Online Poker Companies Strike Deal With Justice, Will Reimburse U.S. Customers
Pokerstars, an online gambling site, says that it has reached a deal with the U.S. Department of Justice in which it has agreed pay the government $547 million over three years, part of which will be used to reimburse customers of the site Full Tilt Poker.
International customers of Full Tilt Poker will also regain access to their money — about $184 million — within 90 days after the deal comes to a close, Poker Star said on its blog. U.S. customers will be reimbursed through a program run by the government.
Under the deal, Poker Star will acquire Full Tilt Poker, which at one time was one of the biggest gaming sites in the U.S., and begin operating the shuttered site in the United States once legislation allows for it.
In a press release, Poker Star said it was not admitting any wrong doing.
"We are delighted we have been able to put this matter behind us, and also secured our ability to operate in the United States of America whenever the regulations allow," Mark Scheinberg, Chairman of the Board of PokerStars said in a statement. "This outcome demonstrates our continuing global leadership of the online poker industry, and our commitment to working with governments and regulators to ensure the highest standards of protection for players."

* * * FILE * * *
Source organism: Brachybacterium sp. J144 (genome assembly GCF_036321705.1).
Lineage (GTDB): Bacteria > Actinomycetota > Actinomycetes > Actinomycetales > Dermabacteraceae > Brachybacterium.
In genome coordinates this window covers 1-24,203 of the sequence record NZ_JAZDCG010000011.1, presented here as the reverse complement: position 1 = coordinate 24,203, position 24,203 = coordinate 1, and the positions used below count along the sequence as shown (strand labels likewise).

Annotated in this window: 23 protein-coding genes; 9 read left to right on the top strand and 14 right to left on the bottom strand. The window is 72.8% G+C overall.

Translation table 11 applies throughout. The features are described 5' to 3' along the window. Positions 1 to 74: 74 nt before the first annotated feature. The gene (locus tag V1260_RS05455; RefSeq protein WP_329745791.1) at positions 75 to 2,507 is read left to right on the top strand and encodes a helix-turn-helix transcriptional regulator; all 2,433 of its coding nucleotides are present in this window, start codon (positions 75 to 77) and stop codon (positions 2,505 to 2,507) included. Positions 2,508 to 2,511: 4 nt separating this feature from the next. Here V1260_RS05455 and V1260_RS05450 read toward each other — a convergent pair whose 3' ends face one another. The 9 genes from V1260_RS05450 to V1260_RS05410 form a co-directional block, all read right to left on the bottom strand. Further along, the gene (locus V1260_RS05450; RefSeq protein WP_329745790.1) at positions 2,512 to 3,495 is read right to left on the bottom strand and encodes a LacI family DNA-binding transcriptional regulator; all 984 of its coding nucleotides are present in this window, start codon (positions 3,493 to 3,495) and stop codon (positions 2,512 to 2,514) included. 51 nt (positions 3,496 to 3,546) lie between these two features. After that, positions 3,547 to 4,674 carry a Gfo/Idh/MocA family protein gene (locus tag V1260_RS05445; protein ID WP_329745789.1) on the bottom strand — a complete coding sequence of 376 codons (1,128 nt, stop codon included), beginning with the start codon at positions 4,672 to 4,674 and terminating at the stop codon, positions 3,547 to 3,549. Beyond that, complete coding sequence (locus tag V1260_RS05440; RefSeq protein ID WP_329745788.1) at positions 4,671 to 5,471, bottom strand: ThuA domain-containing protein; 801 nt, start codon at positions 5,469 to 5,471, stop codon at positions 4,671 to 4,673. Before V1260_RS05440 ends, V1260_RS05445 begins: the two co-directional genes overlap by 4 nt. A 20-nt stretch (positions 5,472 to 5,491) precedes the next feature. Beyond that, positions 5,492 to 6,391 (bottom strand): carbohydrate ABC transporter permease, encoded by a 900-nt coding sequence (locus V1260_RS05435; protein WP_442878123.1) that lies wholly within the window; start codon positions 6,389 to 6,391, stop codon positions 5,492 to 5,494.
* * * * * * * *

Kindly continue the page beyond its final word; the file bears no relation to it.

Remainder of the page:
The poker news website, Diamond Flush Poker, said that the announcement lets those players who had deposited money at Full Tilt Poker "breathe easier."
NPR's Mike Pesca reported that in 2011, the FBI shut down FullTiltPoker.com, AbsolutePoker.com and PokerStars.com, charging them with fraud and illegal gambling. The shutdown also left players — some who made a living playing online poker — in limbo. Non of the players were charged, but they were still out of luck, with their money on hold for more than a year.